Good news the update has fixed the GoTo problem with the skywatcher EQ6R mount and plate solving working well (see my previous topic)
1. The PA will start working but when swinging to 60 degree the count down goes very slow and the mount keeps on swinging at the correct speed until you have to manually stop it from hitting the tripod leg
2. The Asiair kept on shutting down even when standing next to the Asiair unit so WiFi signal is at its best I was on 5g .This happened at least four times in an hour.
3. I noticed tracking was irratic and in the ‘mount info’ section it was E 2.11’16” instead of W 2.11’16” which is in the ‘phone info’ section, my location is West and I checked I had entered this correctly on synscan and Asiair connect page.
So still things to sort out
So I then used the Asiair goto on a star and it plate solved.
Using the synscan I sent the mount to home position and then powered down the Asiair and powered it back up again so it would remember the home position and sent the mount to a star via synscan and then used the home button on the Asiair mount screen. The mount returned to home.
I selected PA and the polar align worked great and afterwards the go to was very accurate and centered the object well. The accuracy was also very good on SkySafari plus.
That’s sorted two problems but the Asiair did disconnect itself a few times, I tried 2.5 g as well as the 5 g connection but it didn’t make any difference.
Has anybody got any idea why the Asiair should keep disconnecting.?
I can think of at least two possibilities. (1) Inadequate power supply capacity, and (2) poor WiFi signals.
With the original ASIAIR, try to use either the original 12V-5V converter, or find a power supply that is able to source 3A at 5V. Use a short and heavy gauge USB-A to micro-USB cables (e.g., find cables that are specified for heavy duty phone charging).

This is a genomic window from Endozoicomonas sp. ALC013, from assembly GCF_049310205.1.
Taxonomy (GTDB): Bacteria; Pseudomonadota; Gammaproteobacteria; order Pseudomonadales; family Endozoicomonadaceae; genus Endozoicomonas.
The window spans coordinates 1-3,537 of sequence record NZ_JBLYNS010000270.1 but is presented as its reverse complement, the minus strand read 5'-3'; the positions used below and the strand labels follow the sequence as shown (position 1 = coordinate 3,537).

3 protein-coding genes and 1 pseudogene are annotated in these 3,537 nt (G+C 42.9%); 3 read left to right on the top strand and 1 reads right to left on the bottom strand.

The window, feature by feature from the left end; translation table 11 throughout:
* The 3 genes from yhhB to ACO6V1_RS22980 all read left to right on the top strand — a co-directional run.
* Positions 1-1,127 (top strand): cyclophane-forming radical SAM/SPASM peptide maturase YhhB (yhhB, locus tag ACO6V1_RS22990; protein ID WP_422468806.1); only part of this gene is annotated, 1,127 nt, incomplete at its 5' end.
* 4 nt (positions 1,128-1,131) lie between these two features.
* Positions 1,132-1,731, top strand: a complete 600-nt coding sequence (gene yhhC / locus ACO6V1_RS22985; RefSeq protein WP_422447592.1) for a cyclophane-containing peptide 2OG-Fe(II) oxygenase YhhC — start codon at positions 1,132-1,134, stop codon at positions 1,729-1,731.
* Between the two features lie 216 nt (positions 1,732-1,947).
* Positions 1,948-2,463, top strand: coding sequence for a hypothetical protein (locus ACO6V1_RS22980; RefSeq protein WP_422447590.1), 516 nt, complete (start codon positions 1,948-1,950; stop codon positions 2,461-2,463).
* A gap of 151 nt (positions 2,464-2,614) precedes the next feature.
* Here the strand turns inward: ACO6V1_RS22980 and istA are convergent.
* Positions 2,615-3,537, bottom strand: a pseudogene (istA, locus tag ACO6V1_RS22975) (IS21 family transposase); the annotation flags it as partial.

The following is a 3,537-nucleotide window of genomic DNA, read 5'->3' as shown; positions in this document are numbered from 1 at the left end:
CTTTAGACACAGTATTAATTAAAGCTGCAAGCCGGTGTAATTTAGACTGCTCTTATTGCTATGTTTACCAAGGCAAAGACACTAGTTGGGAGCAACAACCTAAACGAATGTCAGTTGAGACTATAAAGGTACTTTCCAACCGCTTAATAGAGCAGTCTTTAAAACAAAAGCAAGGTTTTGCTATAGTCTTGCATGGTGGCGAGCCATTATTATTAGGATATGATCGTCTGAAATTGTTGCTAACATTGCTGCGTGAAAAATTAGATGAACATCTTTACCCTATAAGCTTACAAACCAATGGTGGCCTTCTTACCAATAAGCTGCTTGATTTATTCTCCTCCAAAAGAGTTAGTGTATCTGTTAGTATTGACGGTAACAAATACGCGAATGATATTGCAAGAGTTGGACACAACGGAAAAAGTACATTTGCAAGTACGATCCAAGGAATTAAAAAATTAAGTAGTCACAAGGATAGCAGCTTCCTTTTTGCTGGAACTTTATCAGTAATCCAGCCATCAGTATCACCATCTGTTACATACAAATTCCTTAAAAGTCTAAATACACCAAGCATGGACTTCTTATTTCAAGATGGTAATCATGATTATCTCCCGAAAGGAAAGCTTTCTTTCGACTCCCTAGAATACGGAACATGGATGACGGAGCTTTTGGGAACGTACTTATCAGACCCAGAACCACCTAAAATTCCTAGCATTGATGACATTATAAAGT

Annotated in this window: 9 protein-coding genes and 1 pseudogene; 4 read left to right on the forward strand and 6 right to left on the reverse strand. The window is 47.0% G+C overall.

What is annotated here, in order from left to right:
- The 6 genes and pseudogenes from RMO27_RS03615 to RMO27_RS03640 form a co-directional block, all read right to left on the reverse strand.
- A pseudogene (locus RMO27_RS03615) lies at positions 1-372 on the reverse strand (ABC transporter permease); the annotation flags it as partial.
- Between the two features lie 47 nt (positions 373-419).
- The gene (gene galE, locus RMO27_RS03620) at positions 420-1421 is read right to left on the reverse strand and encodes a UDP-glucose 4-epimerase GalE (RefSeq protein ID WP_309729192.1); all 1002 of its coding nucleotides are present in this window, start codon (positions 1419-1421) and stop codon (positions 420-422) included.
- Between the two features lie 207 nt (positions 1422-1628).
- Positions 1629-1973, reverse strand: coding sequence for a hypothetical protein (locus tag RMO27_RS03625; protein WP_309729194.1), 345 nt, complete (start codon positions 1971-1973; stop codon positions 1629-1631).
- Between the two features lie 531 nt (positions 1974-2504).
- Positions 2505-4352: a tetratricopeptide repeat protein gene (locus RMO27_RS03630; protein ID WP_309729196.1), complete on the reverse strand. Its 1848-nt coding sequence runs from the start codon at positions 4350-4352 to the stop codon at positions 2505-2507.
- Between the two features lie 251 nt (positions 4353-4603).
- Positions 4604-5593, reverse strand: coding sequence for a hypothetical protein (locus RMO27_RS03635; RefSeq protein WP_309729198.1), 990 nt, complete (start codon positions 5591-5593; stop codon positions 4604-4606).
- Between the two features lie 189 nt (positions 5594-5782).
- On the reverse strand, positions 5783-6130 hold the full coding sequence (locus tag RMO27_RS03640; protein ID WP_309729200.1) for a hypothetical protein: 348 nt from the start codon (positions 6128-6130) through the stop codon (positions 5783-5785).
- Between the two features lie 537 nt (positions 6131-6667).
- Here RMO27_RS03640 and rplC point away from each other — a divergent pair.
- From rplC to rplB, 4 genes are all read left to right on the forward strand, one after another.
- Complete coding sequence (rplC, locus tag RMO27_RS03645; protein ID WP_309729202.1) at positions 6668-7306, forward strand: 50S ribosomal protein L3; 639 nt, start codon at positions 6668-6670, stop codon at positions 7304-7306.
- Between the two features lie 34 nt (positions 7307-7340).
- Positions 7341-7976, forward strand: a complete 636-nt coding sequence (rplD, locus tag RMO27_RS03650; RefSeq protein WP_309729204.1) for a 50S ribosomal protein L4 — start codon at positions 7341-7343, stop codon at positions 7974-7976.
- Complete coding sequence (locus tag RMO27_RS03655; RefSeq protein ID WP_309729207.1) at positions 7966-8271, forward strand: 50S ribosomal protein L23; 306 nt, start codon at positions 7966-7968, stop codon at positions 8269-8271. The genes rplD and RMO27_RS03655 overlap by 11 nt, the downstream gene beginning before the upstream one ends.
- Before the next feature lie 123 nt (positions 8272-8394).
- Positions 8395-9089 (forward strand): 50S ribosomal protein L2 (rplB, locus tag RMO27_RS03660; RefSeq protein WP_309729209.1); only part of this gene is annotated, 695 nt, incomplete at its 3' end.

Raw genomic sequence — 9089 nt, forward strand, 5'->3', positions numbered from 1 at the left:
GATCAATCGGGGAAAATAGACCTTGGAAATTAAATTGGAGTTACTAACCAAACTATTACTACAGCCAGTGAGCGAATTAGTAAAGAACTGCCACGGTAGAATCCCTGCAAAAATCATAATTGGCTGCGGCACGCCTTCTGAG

If you had swapped the original plastic case of the ASIAIR for a metal case, swap it back. Or find a plastic one at Amazon.
Try mounting the ASIAIR so that it does not move when the telescope changes position -- if the signal quality is already marginal, the directivity of the WiFi signals as the ASIAIR is moved may be enough to cause a null in the signal between the ASIAIR and its WiFi client (home router in STN mode or as access point to the tablet). That could cause loss of connection to the ASIAIR.
You can use a WiFi probe (many available on Android) to check WiFi signal while you slew the mount around.
If WiFi signal quality is a problem, try attaching the ASIAIR using ethernet to a travel router that is configured as a WiFi extender to the home network. Then access the ASIAIR from the home network. But, remember that signal quality is more important than signal strength. Multipath can ruin a WiFi signal even when it is strong.
My own configuration consists of an original ASIAIR mounted on one leg of the tripod, with a TP-Link travel router also mounted to the leg of the tripod. An ethernet cable connects the ASIAIR to the travel router.
You can configure an old unused router for such a purpose -- many of them (especially Netgear) can take 12V power. Non-travel extenders don't work as well for such a purpose since they are plugged directly into a wall outlet of the house, and you still depend on a WiFi signal from the ASIAIR to reach the extender. With a travel router next to the ASIAIR, you do not use the WiFi signal from the ASIAIR at all, although it is still visible if you are close enough.
Now that ASIAIR supports direct connection, the most reliable and highest speed way is to connect the ASIAIR with a long run of Ethernet cable to your home router (or a extender or mesh beacon).